CINCINNATI -- There is some mystery about the makeup of the Reds' bullpen heading into 2018, specifically regarding who bridges the gap between the starters and closer Raisel Iglesias.One spot is already locked up, however: the left-handed setup man. That job belongs to Wandy Peralta."He's tough as nails, that kid.
CINCINNATI -- There is some mystery about the makeup of the Reds' bullpen heading into 2018, specifically regarding who bridges the gap between the starters and closer Raisel Iglesias.
One spot is already locked up, however: the left-handed setup man. That job belongs to Wandy Peralta.
"He's tough as nails, that kid. It's been a nice a year for him," Reds manager Bryan Price said at the end of the season. "Talk about a guy that's cemented himself into an important role in our bullpen. He's certainly done that."
Peralta, 26, completed his first full big-league season by going 3-4 with a 3.76 ERA while leading all Major League rookies with 69 appearances, placing him second on the club in games pitched. In 64 2/3 innings, he allowed 53 hits and 24 walks while striking out 57. Lefty hitters batted .214 against him, but Peralta was also effective vs. right-handers, who batted .237.
One of the last relievers to secure a spot in Spring Training, Peralta eventually leapfrogged over Tony Cingrani while the veteran was either injured or struggling. Cingrani eventually became expendable and was traded to the Dodgers on July 31.
Peralta went home for the offseason pleased that he showed he belonged in the Major Leagues and had the ability to also pull his weight.
"It feels way better knowing I'm in there but you can't get too comfortable," Peralta said via translator Julio Morillo. "I told them I am going to go back to the Dominican Republic and work hard. Now it's more mental than physical but I have to keep working as I've worked my whole career."
A former starter in the Minor Leagues, Peralta always had a plus fastball in the 94-97 mph range. But as a reliever, including during a 2016 September call-up, he struggled with the command of that pitch and lacked a credible changeup and slider. In '17, he made the needed corrections by developing his secondary pitches with the help of the coaching staff.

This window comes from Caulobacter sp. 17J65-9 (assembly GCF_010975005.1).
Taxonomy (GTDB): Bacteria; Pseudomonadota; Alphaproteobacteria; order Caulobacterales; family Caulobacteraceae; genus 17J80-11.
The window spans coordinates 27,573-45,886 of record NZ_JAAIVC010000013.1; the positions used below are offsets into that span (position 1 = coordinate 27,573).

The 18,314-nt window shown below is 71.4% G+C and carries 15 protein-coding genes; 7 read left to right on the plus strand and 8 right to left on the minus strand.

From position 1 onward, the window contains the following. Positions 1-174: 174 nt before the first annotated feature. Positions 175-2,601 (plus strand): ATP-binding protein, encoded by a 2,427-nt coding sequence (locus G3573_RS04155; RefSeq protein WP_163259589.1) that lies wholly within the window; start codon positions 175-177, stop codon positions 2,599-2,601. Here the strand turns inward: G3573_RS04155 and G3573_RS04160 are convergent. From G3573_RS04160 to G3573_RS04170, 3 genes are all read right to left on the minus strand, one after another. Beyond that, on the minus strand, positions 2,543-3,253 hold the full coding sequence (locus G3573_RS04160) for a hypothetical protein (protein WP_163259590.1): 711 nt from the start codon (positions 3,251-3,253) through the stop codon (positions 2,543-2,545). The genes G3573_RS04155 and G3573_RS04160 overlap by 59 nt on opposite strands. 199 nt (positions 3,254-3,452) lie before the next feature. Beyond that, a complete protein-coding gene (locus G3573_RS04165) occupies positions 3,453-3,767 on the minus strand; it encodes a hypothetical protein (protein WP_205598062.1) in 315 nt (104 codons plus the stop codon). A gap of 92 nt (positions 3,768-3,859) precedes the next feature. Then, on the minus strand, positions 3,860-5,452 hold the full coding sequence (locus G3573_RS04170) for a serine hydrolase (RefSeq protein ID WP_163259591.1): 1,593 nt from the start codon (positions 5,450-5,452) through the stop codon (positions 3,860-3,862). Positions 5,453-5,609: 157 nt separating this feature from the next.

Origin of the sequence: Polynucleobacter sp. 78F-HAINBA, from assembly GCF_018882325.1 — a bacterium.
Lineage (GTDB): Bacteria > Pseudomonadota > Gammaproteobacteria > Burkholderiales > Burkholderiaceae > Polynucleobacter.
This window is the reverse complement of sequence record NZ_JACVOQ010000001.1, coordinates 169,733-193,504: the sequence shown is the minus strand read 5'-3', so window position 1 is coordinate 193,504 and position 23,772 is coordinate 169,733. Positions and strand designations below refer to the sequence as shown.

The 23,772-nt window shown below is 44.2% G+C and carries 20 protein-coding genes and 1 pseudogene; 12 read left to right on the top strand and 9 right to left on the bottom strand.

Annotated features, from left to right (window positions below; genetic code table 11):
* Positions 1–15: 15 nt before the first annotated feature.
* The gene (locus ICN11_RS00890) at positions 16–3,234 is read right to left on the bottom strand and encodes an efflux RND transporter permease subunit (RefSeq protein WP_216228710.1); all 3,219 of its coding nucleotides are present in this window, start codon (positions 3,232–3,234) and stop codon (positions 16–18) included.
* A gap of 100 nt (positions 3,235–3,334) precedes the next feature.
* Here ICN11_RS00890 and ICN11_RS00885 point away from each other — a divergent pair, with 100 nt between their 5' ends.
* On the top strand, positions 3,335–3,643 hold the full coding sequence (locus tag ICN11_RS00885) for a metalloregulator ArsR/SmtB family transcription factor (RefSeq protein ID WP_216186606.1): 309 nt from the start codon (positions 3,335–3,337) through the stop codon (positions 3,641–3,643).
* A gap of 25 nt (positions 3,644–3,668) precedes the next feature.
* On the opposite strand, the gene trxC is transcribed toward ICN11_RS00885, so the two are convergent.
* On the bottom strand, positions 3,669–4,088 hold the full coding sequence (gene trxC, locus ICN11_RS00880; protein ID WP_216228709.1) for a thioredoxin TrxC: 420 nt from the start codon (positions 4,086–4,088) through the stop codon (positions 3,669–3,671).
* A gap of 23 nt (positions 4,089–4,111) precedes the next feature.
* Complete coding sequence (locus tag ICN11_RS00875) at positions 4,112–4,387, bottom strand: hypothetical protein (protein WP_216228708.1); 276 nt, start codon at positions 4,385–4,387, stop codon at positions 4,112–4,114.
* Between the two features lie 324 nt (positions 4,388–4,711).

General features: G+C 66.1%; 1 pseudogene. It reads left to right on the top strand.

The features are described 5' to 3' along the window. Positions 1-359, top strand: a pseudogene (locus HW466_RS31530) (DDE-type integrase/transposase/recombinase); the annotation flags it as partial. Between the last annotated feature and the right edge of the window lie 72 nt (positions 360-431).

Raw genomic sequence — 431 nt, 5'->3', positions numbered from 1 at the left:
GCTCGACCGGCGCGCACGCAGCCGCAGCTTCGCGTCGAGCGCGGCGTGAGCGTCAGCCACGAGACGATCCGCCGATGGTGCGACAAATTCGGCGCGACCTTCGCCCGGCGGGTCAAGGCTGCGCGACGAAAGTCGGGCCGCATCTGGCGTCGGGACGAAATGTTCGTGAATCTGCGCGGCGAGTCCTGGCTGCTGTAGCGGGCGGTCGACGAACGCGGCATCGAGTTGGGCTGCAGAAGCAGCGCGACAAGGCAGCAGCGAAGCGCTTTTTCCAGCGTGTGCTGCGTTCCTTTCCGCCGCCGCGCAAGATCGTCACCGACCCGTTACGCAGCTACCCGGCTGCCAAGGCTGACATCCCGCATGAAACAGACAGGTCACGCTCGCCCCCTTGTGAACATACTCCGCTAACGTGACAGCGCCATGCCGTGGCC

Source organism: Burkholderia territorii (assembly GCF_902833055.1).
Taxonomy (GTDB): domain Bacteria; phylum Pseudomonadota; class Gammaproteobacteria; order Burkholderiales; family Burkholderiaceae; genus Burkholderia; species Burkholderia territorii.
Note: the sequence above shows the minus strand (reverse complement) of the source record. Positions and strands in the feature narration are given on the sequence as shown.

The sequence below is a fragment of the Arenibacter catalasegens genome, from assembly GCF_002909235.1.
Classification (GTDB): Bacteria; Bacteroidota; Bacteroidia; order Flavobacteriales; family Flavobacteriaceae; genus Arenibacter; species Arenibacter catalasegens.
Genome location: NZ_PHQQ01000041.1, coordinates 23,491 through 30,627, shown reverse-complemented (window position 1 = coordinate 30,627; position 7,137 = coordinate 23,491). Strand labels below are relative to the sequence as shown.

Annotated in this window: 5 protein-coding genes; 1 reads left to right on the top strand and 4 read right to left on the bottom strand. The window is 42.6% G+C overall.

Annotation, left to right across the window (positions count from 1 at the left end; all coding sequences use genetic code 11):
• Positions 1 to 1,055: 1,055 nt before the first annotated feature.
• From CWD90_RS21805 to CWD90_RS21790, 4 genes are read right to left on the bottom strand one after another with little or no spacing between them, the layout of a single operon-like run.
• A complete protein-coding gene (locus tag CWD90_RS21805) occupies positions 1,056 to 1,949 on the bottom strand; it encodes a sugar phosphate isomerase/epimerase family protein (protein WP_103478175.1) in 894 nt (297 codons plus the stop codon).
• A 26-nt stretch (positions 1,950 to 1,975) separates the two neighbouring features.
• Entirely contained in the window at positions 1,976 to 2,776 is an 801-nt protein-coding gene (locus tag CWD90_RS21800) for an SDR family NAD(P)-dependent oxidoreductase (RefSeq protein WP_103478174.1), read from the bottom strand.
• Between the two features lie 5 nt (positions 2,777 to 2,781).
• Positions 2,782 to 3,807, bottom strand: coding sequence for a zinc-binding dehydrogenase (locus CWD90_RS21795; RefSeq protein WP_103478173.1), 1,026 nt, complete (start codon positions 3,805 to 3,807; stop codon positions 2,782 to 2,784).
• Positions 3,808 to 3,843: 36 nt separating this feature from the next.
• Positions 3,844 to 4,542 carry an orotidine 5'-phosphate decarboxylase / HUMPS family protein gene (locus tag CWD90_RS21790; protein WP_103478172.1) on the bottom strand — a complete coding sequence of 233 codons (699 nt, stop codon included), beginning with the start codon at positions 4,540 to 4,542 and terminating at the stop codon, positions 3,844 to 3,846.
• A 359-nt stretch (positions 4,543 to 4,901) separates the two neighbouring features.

According to Statcast™ data, the slider became Peralta's most-used pitch, at just over 27 percent. It had a whiff rate of 21 percent, second to his changeup, which induced swings-and-misses 28 percent of the time. Peralta used his four-seam fastball and sinker 26 percent of the time each. He used his changeup 19 percent.
"The big part of my success this year is that my pitches are way better and my command is way better," Peralta said. "If you compared me to the pitcher I was last year, it's a really big difference."
Another improvement Peralta made was mental, by being able to control his emotions on the mound.
"Last year if I gave up hit, I would throw harder," Peralta said. "I was a thrower and not a pitcher last year. It doesn't matter if I give up a base hit, I have to keep doing my job."
Price noticed the differences in Peralta early on in camp, but didn't totally expect the type of the season he would end up having.
"Not a total surprise, but I don't think you can anticipate a rookie performing to that degree and doing it with such confidence," Price said. "At no point, has he looked like he was scared, intimidated, reluctant and some of the things you see in young players."
Mark Sheldon has covered the Reds for MLB.com since 2006, and previously covered the Twins from 2001-05. Follow him on Twitter @m_sheldon and Facebook and listen to his podcast.